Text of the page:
Restoring acres of habitat for the endangered ocelot in the Lower Rio Grande Valley in Texas.
• Donations made to this ecosystem will help restore Texas thornscrub for the ocelot.
• Only 50 ocelot remain in the US - the population has gotten so low because of habitat segmentation from farming, meaning ocelots cannot roam their wildlife corridor without having to cross into open farm land.
• 95% of the Texas thornscrub habitat the ocelots live in has been cleared for farming and agriculture since the 1920s.
• Since 1997, American Forests has planted 2 million trees in the area, making up 2/3 of the restoration work done there.
• The Lower Rio Grande Valley (LRGV) is one of the most biologically diverse regions in the world, with thousands of bird, butterfly, and animal species depending on it. (Source: American Forests)
Planting the whitebark pine in Montana which is a key food source for dozens of animals, including the Clark’s nutcracker and the grizzly bear.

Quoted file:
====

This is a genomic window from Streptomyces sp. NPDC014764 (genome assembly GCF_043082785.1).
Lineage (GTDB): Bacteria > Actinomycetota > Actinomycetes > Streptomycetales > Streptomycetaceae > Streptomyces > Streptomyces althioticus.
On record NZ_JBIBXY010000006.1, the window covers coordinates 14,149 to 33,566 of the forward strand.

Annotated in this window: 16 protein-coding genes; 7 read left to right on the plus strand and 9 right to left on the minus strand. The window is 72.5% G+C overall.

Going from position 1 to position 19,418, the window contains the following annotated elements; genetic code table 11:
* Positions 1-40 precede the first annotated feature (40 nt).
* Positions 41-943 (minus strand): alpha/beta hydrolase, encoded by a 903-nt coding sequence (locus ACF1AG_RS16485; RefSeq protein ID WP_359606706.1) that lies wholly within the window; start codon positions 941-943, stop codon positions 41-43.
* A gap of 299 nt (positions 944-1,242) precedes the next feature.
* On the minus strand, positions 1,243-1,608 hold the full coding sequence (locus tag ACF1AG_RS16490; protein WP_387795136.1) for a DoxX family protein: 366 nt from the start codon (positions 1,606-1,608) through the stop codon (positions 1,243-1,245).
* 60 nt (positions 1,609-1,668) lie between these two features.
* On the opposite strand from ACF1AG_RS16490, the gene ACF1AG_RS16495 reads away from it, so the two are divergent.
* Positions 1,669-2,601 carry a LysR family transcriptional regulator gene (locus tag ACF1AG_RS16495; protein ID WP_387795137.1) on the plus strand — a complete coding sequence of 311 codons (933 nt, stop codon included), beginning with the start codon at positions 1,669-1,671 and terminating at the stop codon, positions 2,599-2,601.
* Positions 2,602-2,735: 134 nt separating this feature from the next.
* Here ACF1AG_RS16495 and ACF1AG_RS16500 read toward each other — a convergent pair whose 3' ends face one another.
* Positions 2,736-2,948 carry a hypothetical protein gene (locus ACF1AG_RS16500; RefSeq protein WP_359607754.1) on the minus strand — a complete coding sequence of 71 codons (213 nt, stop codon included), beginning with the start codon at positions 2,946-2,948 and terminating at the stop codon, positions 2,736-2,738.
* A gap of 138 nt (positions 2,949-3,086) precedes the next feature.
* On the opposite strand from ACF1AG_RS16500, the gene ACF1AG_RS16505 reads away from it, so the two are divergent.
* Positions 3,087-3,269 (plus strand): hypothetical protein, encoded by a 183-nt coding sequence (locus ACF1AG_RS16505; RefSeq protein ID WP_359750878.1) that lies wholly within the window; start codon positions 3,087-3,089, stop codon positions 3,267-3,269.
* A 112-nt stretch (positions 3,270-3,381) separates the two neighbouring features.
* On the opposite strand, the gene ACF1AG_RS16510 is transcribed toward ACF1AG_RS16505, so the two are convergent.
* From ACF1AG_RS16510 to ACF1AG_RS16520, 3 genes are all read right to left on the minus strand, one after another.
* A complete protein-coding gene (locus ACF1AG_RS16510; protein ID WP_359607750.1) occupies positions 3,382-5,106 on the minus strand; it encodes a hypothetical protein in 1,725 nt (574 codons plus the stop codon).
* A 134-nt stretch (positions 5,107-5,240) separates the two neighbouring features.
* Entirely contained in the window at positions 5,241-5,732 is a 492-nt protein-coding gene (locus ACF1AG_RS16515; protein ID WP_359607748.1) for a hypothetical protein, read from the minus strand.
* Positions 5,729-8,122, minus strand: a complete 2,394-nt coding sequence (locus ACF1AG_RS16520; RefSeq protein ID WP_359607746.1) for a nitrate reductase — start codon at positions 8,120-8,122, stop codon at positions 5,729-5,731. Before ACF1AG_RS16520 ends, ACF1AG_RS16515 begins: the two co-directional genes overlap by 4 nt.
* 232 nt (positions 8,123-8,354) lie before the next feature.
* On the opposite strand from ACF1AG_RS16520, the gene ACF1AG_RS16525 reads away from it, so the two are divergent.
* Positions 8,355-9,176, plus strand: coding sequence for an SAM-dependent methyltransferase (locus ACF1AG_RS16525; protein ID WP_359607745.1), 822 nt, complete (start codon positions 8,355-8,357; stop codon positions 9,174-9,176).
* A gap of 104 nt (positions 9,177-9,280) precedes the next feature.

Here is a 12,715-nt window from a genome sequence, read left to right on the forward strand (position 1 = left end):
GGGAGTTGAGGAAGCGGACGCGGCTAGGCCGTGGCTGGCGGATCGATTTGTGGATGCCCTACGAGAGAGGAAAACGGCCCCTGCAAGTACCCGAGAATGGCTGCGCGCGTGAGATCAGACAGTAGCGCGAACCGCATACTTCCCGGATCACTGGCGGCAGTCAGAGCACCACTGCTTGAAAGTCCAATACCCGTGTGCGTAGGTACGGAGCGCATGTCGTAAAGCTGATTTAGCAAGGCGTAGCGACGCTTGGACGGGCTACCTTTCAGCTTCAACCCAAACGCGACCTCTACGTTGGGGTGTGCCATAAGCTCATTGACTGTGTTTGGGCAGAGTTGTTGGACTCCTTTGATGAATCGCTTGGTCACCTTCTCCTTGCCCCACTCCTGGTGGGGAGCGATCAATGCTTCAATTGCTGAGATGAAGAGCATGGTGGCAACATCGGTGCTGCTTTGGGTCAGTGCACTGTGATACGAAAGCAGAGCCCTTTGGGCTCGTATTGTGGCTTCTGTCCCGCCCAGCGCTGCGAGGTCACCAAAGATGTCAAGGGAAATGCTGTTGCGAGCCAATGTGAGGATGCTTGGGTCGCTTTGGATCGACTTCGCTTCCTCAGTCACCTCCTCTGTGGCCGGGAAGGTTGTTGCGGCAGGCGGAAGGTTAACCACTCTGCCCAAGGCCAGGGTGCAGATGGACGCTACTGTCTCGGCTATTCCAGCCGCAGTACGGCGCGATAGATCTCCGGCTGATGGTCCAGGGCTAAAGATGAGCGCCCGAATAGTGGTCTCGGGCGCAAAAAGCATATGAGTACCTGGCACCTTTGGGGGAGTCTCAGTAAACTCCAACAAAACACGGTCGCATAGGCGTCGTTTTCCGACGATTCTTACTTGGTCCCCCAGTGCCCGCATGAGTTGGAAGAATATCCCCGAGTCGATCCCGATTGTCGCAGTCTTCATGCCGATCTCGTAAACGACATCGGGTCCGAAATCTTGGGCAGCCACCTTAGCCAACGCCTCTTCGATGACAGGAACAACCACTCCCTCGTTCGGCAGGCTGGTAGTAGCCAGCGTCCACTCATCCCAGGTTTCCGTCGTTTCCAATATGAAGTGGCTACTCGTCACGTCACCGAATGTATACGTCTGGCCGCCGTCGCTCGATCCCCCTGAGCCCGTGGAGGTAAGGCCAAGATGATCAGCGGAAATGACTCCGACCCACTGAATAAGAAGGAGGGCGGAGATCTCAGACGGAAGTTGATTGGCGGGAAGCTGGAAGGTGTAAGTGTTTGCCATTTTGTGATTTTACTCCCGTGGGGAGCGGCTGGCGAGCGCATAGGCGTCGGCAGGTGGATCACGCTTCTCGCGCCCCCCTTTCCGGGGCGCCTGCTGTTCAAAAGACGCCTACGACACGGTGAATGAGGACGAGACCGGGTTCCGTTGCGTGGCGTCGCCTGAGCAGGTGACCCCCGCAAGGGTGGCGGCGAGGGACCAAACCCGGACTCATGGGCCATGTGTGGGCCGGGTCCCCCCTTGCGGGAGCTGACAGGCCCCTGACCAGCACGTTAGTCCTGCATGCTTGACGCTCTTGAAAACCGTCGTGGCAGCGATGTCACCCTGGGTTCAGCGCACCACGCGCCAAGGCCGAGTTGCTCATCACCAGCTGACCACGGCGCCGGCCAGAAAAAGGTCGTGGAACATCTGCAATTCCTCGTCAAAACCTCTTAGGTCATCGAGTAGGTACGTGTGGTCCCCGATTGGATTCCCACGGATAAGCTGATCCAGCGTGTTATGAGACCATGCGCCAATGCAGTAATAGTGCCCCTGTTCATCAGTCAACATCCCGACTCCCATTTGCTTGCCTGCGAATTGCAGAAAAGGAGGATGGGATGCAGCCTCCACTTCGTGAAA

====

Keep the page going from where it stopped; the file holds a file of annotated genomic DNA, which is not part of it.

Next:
• The Clark’s nutcracker spreads whitebark pine seeds for animals like the threatened grizzly bear.
• Whitebark pine is considered a keystone tree species. It provides critical habitat and acts as a food source for grizzly bears and dozens of other animals and insects. If it were to go away, slowly these other species would disappear too. Their seed provides as much fat as a stick of butter!
• Due to climate change, the lifespan of the pine beetle has extended as temperatures are warmer overall. This means the beetle has been wreaking more and more havoc on the keystone whitebark pine, destroying them at a higher rate than ever before. (Source: American Forests)
Supporting the endangered Kirtland’s warbler’s nesting habitat in Michigan, in hopes that the warbler can be removed from the Endangered Species Act.
• The Kirtland’s warbler is the rarest warbler in North America, nesting in the dense branches of young jack pine trees in northern Michigan. The bright yellow and bluish-gray songbird has been listed as an endangered species since 1967 due to habitat loss and nest predation.
• Restoration efforts over the past 20 years have helped the Kirtland’s warbler population rebound from 400 to 4,000. In the next year, American Forests will plant 1 million seedlings to restore this bird’s critical nesting habitat.
• There have been talks about potentially removing the warbler from the Endangered Species Act and your support can help make this a possibility! (Source: American Forests)